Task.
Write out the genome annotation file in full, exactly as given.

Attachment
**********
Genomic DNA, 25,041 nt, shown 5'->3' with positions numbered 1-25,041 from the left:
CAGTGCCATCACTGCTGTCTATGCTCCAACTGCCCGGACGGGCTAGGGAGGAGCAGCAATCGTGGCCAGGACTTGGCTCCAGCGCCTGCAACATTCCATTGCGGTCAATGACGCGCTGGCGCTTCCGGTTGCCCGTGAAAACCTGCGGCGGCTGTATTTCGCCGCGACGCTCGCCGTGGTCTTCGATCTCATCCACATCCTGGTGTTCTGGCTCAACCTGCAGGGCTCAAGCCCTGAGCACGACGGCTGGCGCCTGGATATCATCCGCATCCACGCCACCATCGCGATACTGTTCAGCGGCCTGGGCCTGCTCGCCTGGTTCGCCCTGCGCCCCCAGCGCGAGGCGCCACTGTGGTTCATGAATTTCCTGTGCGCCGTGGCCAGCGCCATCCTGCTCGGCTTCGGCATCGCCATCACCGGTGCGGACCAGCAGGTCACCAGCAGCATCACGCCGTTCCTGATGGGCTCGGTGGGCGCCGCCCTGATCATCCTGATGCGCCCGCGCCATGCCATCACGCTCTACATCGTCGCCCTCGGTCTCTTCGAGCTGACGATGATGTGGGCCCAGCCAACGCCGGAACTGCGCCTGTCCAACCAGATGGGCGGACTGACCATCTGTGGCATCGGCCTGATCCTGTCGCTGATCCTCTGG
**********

Genomic DNA, 25,041 nt, shown 5'->3' with positions numbered 1-25,041 from the left:
CAGTGCCATCACTGCTGTCTATGCTCCAACTGCCCGGACGGGCTAGGGAGGAGCAGCAATCGTGGCCAGGACTTGGCTCCAGCGCCTGCAACATTCCATTGCGGTCAATGACGCGCTGGCGCTTCCGGTTGCCCGTGAAAACCTGCGGCGGCTGTATTTCGCCGCGACGCTCGCCGTGGTCTTCGATCTCATCCACATCCTGGTGTTCTGGCTCAACCTGCAGGGCTCAAGCCCTGAGCACGACGGCTGGCGCCTGGATATCATCCGCATCCACGCCACCATCGCGATACTGTTCAGCGGCCTGGGCCTGCTCGCCTGGTTCGCCCTGCGCCCCCAGCGCGAGGCGCCACTGTGGTTCATGAATTTCCTGTGCGCCGTGGCCAGCGCCATCCTGCTCGGCTTCGGCATCGCCATCACCGGTGCGGACCAGCAGGTCACCAGCAGCATCACGCCGTTCCTGATGGGCTCGGTGGGCGCCGCCCTGATCATCCTGATGCGCCCGCGCCATGCCATCACGCTCTACATCGTCGCCCTCGGTCTCTTCGAGCTGACGATGATGTGGGCCCAGCCAACGCCGGAACTGCGCCTGTCCAACCAGATGGGCGGACTGACCATCTGTGGCATCGGCCTGATCCTGTCGCTGATCCTCTGG